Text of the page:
Sunday, December 30, 2007

Wickersham Dome, -5F

After our Christmas gorge here in Fairbanks, we were quasi-inspired or at least not utterly uninspired by our semi-pro athlete friends H. and J. to drag ourselves into the out-of-doors. More than just a leisurely ski around campus, that is. Our friends A. and P. are game for almost anything, so all four of us had our first backcountry ski experience. I'm totally sold! Not only because it was a blast but because it gives us an excuse to gorge more! We headed out at day break to the White Mountains north of Fairbanks and skied the aptly named Ski Loop part of the Wickersham Dome trail. Bob votes for the summer hike here instead, but the lack of other people and mosquitoes lead me to prefer the winter trek.
We dragged Midge along with us (behind me) who was having a great time so long as we kept moving. Even sled dogs get cold. All five us hit the Hilltop Cafe truckstop on our way home for some burgers. Well, Midge stayed in the car, but she still got her fill. I think somehow the waitress figured it out. "One hamburger-to-go for table 6, Jeanie. I THINK IT'S FOR A DOG." If you don't mind your burger charred and elongated, I recommend you order from the Hilltop this way: I think there was twice as much meat as in our people burgers.

There's a new book available out from UAF press that has a ton of great info about adventures around the AK interior. I highly recommend it so far. We're putting together a check list of all the trips we want to do.

Le Flat Place

Before Christmas proper, I headed down to Nebraska to check in with friends and family. I took a Great Lakes flight from Denver to North Platte aboard a little Beechcraft 1900. This is an awesome little plane. Unlike AK, the sun still shines (occasionally) in Nebraska this time of year. Here are some sunflowers at A.'s place holding up the weight of the snow. But it's no Caribbean. Or is it?

These palm trees at the local hot tub shop suggest otherwise. Unfortunately there were no pina coladas growing on them.

North Platte is known for a few things. Trains being most of them. Some sources claim the local Baily Yard is the largest in the world. That's a little hard for me to imagine. The same sources claim that "North Platte is an extremely boring railroad town" so perhaps neither fact is entirely objective.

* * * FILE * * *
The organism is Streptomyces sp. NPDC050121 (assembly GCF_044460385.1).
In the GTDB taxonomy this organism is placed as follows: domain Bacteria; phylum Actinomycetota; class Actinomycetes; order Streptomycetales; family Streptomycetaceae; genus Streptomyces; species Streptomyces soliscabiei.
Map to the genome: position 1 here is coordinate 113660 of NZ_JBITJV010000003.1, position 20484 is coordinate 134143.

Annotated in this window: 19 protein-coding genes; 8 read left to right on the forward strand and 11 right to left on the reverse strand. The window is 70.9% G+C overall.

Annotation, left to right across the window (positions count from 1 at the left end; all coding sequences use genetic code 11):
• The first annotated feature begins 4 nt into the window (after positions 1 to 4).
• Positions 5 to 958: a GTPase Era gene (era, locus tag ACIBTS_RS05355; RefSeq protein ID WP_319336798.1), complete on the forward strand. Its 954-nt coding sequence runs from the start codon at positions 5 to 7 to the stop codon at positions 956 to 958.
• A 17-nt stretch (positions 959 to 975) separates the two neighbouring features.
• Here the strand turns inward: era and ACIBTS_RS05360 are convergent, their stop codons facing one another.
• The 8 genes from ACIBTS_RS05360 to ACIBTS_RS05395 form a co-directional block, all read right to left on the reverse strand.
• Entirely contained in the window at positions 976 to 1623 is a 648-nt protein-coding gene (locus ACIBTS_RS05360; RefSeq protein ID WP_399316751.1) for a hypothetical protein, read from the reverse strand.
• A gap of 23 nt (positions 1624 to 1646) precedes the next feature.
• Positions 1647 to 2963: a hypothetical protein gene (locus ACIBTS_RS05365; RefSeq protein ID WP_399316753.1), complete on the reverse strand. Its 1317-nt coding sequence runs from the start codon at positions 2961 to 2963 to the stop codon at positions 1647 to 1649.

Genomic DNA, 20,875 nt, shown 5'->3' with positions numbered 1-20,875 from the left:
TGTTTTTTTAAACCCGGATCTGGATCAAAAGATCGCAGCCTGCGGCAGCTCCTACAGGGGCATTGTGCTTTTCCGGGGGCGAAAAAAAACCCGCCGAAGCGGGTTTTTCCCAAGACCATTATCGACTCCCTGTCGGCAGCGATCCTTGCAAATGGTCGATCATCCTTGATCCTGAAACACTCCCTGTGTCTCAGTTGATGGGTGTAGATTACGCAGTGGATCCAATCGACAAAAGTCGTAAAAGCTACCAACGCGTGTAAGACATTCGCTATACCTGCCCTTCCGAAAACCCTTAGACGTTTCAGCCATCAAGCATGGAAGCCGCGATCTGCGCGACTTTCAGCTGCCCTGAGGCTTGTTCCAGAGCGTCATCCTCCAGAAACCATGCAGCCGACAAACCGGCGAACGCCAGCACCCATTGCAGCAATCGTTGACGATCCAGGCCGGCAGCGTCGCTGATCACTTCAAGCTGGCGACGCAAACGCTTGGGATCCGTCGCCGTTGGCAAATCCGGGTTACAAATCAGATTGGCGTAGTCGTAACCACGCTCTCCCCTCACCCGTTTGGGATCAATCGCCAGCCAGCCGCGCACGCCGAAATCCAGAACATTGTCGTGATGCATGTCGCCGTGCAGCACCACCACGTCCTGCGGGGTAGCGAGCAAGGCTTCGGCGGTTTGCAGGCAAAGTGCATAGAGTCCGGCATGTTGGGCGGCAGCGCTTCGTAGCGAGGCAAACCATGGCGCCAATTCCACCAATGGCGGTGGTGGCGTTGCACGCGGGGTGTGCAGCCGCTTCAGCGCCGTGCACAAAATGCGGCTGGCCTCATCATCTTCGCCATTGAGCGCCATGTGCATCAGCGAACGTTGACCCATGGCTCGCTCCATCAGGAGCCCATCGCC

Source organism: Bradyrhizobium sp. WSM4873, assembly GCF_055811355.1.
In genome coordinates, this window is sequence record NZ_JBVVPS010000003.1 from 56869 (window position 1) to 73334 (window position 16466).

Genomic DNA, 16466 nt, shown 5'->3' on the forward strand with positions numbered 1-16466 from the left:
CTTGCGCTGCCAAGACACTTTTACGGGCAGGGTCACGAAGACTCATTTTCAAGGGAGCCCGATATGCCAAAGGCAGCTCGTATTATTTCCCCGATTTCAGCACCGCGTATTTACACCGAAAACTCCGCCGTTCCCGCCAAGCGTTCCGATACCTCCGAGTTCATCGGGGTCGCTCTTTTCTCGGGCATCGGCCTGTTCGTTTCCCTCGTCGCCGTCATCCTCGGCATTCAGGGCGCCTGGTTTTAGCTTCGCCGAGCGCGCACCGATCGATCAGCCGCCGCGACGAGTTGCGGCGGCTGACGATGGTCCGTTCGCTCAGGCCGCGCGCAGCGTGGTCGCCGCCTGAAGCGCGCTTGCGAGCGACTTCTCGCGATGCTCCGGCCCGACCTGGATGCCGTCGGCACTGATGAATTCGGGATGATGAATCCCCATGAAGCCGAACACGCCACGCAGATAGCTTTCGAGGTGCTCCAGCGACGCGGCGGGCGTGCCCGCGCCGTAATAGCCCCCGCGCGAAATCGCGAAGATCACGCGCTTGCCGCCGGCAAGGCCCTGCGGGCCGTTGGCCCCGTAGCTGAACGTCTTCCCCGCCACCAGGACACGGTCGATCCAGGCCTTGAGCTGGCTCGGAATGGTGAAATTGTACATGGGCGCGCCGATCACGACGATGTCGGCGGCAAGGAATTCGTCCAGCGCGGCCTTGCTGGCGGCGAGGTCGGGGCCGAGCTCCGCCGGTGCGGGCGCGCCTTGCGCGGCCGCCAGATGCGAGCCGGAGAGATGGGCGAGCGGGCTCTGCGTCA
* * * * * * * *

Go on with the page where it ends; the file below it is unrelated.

A. claims there is actually a huge market for railroad tourism on which North Platte is a "real whistle stop" if you know what I mean. Again, this is difficult for me to me to wrap my mind around. There is a Golden Spike visitor center despite the golden spike having been laid (driven?) in Utah. Check your commemorative quarters, people.

NP had some other things going for it, namely a couple of cozy restaurants, some good photo-taking opportunities, and of course the company of an old friend.

Arctic Bowl

Boy, you might wonder how we pass the time during these long winter nights. Us too. I have never been overly fascinated with bowling, but I have found myself at the Arctic Bowl twice already this winter. In a couple of years you'll probably see me getting lessons from this Ned Flanders look-alike as is this lady here. We went again Friday night with friends and it was hoppin'. There were several separate clans there which I might describe as "future enlistees and their future wives," hipsters sporting beards who look like the guys in Brooklyn who are trying to look like Alaskans, and a strange M/F couple I'll call the Graceful Bowlarina dancers (Pas de deux).

Amazingly, there are actually at least three bowling alleys in town: one on campus, one on the Army base, and Arctic Bowl. Other proposed indoor activities include curling and women's hockey. I'll let you know how those go. Arctic Bowl is the best because 1) they serve Fairbanks lager 2) they are adjacent to the best (& also the sleaziest) Korean restaurant in town, which is 3) also adjacent to an Asian grocery store. So really it's three exciting destinations in one. And if I wanted to learn Tai Kwon Do there would be four.

Monday, December 24, 2007

The Worst is Over?

Well, we made it through the winter solstice, which is a big deal here. Shortest day of the year. Civil twilight began at 9:32 am. The sun crept above the horizon at 10:58 am. Sunset was at 2:40 pm and civil twilight ended at 4:06 pm. 3:38 of sun above the horizon is pretty rough. The moon was a waxing gibbous at 93% which made it almost tolerable. Right before the solstice we had a cold snap of -40s. Yish. I missed most of that while on travel. Climatology has us at +5 high and -9 low for December; not half bad. According to our friend at Swingley Development, the current running average is probably pretty close to climatology. The cold snap made up for warm anomalies early in the month. The sunlight minimum has passed but the average temperature minimum is typically in January, thanks to thermal inertia in the climate system. We here in the 'banks are all generally weather obsessed for obvious reasons.

What are some of the impacts of -40 on our way of life? Good and bad. Our tires are square in the morning. They tha-thunk down the road until they warm up. On the other hand, freezing food is free. We like to cook a lot and squirrel away the extra in the chest freezer. The cold helps us save on energy costs. With the cost of oil and the cold temperatures, we fuss a lot about energy consumption. Bob's good about installing timers and unplugging stuff when we don't need it...I don't know if it's the engineer training or just common sense.